Female athletes are eight times more likely to tear their ACL than male athletes. And while there are several anatomical differences between men and women, research shows the main reason women are more likely to tear their ACL is due to a weakness of the muscles that support the knee.
By strengthening and training the muscles that support the knee, some studies have reported a decrease in the rate of ACL injuries in female athletes by as high as 90 percent — essentially reducing the risk of women to that of men. Many of these training programs include a variety of stretching and strengthening exercises with landing drills, which can be incorporated in an athlete’s prepractice warmup.
While research is still ongoing to determine the true efficacy of these strengthening and training programs, previous studies have shown the following:
- The most effective programs incorporate a component of strengthening, flexibility and plyometric and proximal (hip and core) strengthening.
- The greatest risk reduction occurs between the ages of 12 to 18.
- Compliance with the program (performing the exercises daily) seems to increase the effectiveness of the prevention programs.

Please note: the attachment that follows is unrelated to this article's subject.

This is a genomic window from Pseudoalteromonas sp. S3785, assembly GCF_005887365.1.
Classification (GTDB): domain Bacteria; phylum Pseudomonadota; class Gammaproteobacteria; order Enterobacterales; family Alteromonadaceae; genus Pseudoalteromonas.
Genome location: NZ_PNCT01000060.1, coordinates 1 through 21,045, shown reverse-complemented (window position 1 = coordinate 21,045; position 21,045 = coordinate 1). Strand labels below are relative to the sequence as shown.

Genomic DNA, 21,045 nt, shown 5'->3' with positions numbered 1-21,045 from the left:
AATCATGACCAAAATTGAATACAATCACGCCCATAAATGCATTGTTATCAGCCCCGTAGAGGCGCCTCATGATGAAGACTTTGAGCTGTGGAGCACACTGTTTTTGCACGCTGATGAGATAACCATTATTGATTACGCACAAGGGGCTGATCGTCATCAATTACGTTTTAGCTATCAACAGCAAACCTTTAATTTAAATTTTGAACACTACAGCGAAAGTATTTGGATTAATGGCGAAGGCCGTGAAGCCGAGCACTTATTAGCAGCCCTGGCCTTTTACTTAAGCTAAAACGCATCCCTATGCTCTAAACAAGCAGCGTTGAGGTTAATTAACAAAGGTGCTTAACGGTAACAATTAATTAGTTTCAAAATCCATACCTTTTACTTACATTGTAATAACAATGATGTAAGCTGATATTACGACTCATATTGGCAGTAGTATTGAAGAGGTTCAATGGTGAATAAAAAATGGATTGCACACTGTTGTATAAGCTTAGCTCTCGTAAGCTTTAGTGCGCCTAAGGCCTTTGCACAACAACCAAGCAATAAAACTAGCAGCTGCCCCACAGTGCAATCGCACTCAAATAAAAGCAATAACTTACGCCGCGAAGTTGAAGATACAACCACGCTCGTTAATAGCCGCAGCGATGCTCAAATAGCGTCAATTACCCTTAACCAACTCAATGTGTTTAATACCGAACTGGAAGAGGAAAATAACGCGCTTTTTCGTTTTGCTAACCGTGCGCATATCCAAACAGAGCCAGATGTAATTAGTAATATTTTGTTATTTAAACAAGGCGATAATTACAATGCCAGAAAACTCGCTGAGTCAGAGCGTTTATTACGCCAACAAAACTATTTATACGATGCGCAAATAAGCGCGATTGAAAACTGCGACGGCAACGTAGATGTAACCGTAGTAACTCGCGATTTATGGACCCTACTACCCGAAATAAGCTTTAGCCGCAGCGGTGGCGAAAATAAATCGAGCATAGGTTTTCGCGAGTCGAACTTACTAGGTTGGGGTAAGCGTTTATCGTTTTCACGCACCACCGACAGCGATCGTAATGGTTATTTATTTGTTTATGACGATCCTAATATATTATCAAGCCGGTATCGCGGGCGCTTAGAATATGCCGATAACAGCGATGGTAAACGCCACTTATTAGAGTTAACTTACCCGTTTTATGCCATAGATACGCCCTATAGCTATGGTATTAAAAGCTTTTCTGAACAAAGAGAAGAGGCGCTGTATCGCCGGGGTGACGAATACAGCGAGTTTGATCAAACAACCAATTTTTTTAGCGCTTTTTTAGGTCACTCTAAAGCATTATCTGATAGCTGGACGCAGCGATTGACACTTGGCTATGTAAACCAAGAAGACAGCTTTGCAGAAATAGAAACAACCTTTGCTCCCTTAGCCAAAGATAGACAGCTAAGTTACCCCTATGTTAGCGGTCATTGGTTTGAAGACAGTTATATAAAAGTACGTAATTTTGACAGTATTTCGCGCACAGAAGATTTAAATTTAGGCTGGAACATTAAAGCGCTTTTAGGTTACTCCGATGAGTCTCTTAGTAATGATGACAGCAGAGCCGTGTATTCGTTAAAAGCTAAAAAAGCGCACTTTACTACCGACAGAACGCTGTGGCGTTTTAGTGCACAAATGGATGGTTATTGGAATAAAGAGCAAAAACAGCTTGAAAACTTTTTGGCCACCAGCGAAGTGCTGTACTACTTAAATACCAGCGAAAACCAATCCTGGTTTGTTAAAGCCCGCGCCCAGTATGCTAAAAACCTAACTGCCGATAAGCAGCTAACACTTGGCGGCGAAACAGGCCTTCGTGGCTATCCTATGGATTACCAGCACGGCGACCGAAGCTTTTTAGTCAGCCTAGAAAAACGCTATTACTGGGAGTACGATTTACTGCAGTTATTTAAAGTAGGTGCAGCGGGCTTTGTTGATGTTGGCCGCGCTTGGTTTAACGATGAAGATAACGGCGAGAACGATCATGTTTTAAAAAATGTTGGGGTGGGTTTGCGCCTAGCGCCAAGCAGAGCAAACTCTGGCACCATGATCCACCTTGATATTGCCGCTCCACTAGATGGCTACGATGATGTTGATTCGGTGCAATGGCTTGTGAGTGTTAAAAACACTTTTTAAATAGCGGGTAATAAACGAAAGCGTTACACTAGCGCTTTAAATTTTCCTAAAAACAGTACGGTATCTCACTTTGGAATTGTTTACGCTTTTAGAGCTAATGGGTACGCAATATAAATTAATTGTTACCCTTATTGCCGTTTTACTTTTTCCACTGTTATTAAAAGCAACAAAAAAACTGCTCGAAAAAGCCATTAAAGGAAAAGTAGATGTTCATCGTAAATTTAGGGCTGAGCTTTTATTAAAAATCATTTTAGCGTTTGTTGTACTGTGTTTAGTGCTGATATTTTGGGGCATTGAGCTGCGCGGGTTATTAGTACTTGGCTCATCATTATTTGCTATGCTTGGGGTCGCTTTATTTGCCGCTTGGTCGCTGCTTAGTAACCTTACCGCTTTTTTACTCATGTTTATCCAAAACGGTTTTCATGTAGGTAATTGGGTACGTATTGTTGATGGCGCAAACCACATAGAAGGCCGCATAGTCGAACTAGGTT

As part of our outreach program, our experts in the Women’s Sports Medicine Program at Johns Hopkins provide ACL injury awareness seminars and workshops focusing on teaching the latest information and techniques for injury prevention. These programs are particularly suited for coaches and athletes at the collegiate, high school and junior high school level. For more information or to schedule a workshop with one of our experts, please call 410-955-6825.
ACL Injuries | Q&A with Dr. Jay Lee
R. Jay Lee, M.D., assistant professor in the Department of Orthopaedic Surgery’s Division of Pediatric Orthopaedics, discusses anterior cruciate ligament (ACL) injuries. He explains how the injuries occur, signs and symptoms of an injury, treatment options and how to prevent an ACL injury.
ACL Surgery | Michelle's Story
While pivoting for a kick during a martial arts grading examination, Michelle felt a painful pop in her knee. Michelle went to her local doctor and learned she had torn her ACL. She knew that surgery was probably her only option to get back to her active lifestyle again. Michelle found comfort in Johns Hopkins, specifically sports medicine orthopaedic surgeon Andrew Cosgarea, M.D.